News

Plan Would Reduce, Possibly Ban Cars On San Francisco Market Street

View Comments
A view of Market Street heading east toward the Ferry Building in San Francisco. (CBS)

A view of Market Street heading east toward the Ferry Building in San Francisco. (CBS)

BarbaraTaylor_KCBS_0001r Barbara Taylor
Barbara Taylor is the long time San Francisco City Hall Bureau Chief...
Read More

SAN FRANCISCO (KCBS)— A new revitalization plan being championed in San Francisco would drastically reduce the number of cars on Market Street, and possibly even ban private motor vehicles altogether on downtown portions of Market.

San Francisco already makes it difficult to drive a car eastbound on busy Market in the downtown area, but things could get even tougher in the near future.

San Francisco State University professor Jason Henderson said right now Market Street is miserable for everyone. He specializes in traffic and transportation and has a keen interest in the City’s future transportation plans for Market Street.

KCBS’ Barbara Taylor Reports:

The Better Market Street plan offers several options including the elimination of private cars both east and westbound from the Embarcadero to Franklin Street.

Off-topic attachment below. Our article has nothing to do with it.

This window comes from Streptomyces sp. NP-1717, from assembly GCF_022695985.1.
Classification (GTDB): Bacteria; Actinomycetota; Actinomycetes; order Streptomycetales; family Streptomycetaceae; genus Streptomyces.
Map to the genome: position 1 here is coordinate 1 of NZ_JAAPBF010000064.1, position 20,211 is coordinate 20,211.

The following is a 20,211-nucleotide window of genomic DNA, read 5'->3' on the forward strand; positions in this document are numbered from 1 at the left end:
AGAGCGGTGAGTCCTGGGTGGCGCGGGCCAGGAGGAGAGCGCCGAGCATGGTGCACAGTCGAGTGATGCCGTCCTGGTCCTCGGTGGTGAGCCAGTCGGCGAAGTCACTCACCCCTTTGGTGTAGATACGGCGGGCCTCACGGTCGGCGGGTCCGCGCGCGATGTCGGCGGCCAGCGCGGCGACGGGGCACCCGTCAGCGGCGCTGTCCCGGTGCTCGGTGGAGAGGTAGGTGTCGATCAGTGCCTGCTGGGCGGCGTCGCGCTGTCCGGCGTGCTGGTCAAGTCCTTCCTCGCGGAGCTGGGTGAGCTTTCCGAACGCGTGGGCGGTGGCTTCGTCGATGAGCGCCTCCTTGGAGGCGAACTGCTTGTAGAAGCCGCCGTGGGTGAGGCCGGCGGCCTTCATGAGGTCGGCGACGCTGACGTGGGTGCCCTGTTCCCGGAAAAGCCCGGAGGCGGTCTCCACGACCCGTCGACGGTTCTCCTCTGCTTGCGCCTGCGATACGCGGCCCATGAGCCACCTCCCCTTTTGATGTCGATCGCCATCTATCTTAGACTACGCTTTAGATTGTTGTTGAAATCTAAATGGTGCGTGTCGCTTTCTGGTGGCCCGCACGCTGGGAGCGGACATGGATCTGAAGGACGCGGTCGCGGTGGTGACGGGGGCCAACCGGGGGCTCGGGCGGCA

Henderson feels any of the ideas being explored would be an improvement.

“You drive on Market Street, you’re stuck in traffic. You’re on the bus; you’re just lurching along at five miles per hour. You’re on a bicycle; you’re hitting very rugged terrain,” he said.

Currently the city uses forced right turns to limit traffic eastbound on the Mid-Market section of the street and extending that concept from Van Ness to the Ferry Building is another possibility.

Critics of the proposal say removing cars would take the life out of Market and have a negative impact on business.

(Copyright 2012 by CBS San Francisco. All Rights Reserved. This material may not be published, broadcast, rewritten, or redistributed.)

View Comments
blog comments powered by Disqus
Follow

Get every new post delivered to your Inbox.

Join 56,680 other followers